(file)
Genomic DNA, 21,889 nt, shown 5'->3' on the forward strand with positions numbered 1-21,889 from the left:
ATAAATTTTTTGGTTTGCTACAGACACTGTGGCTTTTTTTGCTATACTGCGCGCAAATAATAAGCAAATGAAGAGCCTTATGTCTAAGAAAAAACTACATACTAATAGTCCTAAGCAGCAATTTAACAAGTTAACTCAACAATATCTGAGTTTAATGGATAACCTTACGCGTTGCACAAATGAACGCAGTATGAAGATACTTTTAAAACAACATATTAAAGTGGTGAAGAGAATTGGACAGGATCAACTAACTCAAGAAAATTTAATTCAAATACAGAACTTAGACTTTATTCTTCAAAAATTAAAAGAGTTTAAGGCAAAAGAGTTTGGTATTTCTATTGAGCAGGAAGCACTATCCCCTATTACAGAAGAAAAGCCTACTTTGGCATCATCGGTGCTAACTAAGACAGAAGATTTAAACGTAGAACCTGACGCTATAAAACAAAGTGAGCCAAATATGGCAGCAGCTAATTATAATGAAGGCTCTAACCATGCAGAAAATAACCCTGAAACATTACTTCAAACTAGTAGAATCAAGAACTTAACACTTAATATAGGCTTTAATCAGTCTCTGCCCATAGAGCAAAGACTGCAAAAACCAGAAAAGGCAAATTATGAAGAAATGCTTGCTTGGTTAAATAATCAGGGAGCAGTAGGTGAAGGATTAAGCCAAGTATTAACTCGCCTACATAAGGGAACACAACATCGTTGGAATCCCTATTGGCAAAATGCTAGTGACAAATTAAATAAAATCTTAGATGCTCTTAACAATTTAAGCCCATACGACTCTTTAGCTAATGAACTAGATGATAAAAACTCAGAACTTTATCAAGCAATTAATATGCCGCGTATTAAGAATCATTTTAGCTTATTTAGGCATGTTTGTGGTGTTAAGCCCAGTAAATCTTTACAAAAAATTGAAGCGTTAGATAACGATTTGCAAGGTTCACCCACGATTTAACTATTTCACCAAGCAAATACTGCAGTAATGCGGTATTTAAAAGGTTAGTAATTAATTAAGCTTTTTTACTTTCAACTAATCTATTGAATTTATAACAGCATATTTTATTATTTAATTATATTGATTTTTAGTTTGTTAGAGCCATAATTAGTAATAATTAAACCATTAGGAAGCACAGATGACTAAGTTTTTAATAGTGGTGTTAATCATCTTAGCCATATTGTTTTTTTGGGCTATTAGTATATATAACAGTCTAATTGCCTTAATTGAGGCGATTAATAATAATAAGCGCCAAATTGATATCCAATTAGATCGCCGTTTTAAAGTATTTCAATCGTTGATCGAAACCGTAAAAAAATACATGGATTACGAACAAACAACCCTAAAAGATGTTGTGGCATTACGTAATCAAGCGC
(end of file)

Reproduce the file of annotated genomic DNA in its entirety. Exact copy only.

Genomic DNA, 21,889 nt, shown 5'->3' on the forward strand with positions numbered 1-21,889 from the left:
ATAAATTTTTTGGTTTGCTACAGACACTGTGGCTTTTTTTGCTATACTGCGCGCAAATAATAAGCAAATGAAGAGCCTTATGTCTAAGAAAAAACTACATACTAATAGTCCTAAGCAGCAATTTAACAAGTTAACTCAACAATATCTGAGTTTAATGGATAACCTTACGCGTTGCACAAATGAACGCAGTATGAAGATACTTTTAAAACAACATATTAAAGTGGTGAAGAGAATTGGACAGGATCAACTAACTCAAGAAAATTTAATTCAAATACAGAACTTAGACTTTATTCTTCAAAAATTAAAAGAGTTTAAGGCAAAAGAGTTTGGTATTTCTATTGAGCAGGAAGCACTATCCCCTATTACAGAAGAAAAGCCTACTTTGGCATCATCGGTGCTAACTAAGACAGAAGATTTAAACGTAGAACCTGACGCTATAAAACAAAGTGAGCCAAATATGGCAGCAGCTAATTATAATGAAGGCTCTAACCATGCAGAAAATAACCCTGAAACATTACTTCAAACTAGTAGAATCAAGAACTTAACACTTAATATAGGCTTTAATCAGTCTCTGCCCATAGAGCAAAGACTGCAAAAACCAGAAAAGGCAAATTATGAAGAAATGCTTGCTTGGTTAAATAATCAGGGAGCAGTAGGTGAAGGATTAAGCCAAGTATTAACTCGCCTACATAAGGGAACACAACATCGTTGGAATCCCTATTGGCAAAATGCTAGTGACAAATTAAATAAAATCTTAGATGCTCTTAACAATTTAAGCCCATACGACTCTTTAGCTAATGAACTAGATGATAAAAACTCAGAACTTTATCAAGCAATTAATATGCCGCGTATTAAGAATCATTTTAGCTTATTTAGGCATGTTTGTGGTGTTAAGCCCAGTAAATCTTTACAAAAAATTGAAGCGTTAGATAACGATTTGCAAGGTTCACCCACGATTTAACTATTTCACCAAGCAAATACTGCAGTAATGCGGTATTTAAAAGGTTAGTAATTAATTAAGCTTTTTTACTTTCAACTAATCTATTGAATTTATAACAGCATATTTTATTATTTAATTATATTGATTTTTAGTTTGTTAGAGCCATAATTAGTAATAATTAAACCATTAGGAAGCACAGATGACTAAGTTTTTAATAGTGGTGTTAATCATCTTAGCCATATTGTTTTTTTGGGCTATTAGTATATATAACAGTCTAATTGCCTTAATTGAGGCGATTAATAATAATAAGCGCCAAATTGATATCCAATTAGATCGCCGTTTTAAAGTATTTCAATCGTTGATCGAAACCGTAAAAAAATACATGGATTACGAACAAACAACCCTAAAAGATGTTGTGGCATTACGTAATCAAGCGC